Disney Would Be Better Distributor for Muppets, Analysts Say
Walt Disney Co., the second- largest U.S. media company, would be better equipped to distribute the Muppets than their current owner, Germany's EM.TV & Merchandising AG, analysts said.
Disney Chief Executive Officer Michael Eisner said yesterday his company may be close to buying the Jim Henson Co. from unprofitable children's filmmaker EM.TV. Jim Henson, the creator of Kermit the Frog and Miss Piggy, died in 1990.
"It would make sense because Disney is an international brand and with its television channels has more possibilities than EM.TV to distribute the Muppets,'' said Marcus Moser, an analyst at GBC in Augsburg.
EM.TV CEO Werner Klatten is selling assets, including the Muppets, to cut debt amassed under former CEO Thomas Haffa. Haffa brought the company close to collapse after paying $680 million for Jim Henson Co. and more than $1.6 billion for a stake in Formula One car racing in 2000.
EM.TV earlier this month canceled an agreement with Dean Valentine, former head of Viacom Inc.'s UPN television network and Disney's TV production studio, to sell half of Henson, citing the need to renegotiate some of the terms. The company said it's also in talks with other potential buyers, without giving their names.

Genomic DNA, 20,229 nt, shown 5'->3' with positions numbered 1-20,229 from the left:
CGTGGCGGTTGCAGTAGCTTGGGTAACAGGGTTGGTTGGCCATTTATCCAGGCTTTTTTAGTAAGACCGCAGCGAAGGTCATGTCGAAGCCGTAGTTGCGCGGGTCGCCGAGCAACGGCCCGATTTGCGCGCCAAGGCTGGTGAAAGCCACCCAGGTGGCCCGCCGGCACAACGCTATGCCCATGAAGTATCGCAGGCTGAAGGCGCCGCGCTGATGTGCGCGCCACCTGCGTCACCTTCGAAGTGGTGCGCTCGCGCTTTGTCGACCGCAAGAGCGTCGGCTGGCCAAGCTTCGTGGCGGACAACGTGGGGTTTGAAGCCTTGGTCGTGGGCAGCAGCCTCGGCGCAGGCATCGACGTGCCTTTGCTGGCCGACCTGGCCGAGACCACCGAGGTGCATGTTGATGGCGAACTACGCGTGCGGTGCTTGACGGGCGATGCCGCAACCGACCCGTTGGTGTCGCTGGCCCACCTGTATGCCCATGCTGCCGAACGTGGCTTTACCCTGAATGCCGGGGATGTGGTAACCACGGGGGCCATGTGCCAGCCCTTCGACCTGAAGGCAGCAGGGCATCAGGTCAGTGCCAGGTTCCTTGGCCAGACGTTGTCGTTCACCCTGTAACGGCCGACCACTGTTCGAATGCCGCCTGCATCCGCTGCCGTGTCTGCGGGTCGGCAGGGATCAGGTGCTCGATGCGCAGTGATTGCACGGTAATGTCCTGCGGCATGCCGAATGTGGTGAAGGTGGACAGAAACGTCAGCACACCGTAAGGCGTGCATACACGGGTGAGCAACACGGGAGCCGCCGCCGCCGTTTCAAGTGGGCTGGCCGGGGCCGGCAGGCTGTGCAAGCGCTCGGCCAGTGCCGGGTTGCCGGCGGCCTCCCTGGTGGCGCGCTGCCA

Eisner, answering questions at Disney's annual shareholders meeting, said a suggested price range of $100 million to $200 million was too high. "I would be very surprised if it was anywhere near the pricing you were discussing,'' he said.
The German company will use the proceeds of a sale to repay a 25 million-euro ($27 million) bank loan that comes due at the end of April, it has said. EM.TV had planned to complete the sale in January.
Shares in EM.TV rose as much as 8.8 percent to 74 cents and traded at 73 cents at 1:45 p.m. in Frankfurt. They've dropped 22 percent so far this year.
Jim Henson Co., founded by the late puppeteer of the same name 44 years ago, develops characters for "Sesame Street'' as well as newer shows such as "Bear in the Big Blue House'' for U.S. preschoolers and the science-fiction program "Farscape,'' which aired in the U.K. and recently was canceled.
Eisner worked on the first Muppets special in the 1960s and knew Jim Henson well, he said yesterday.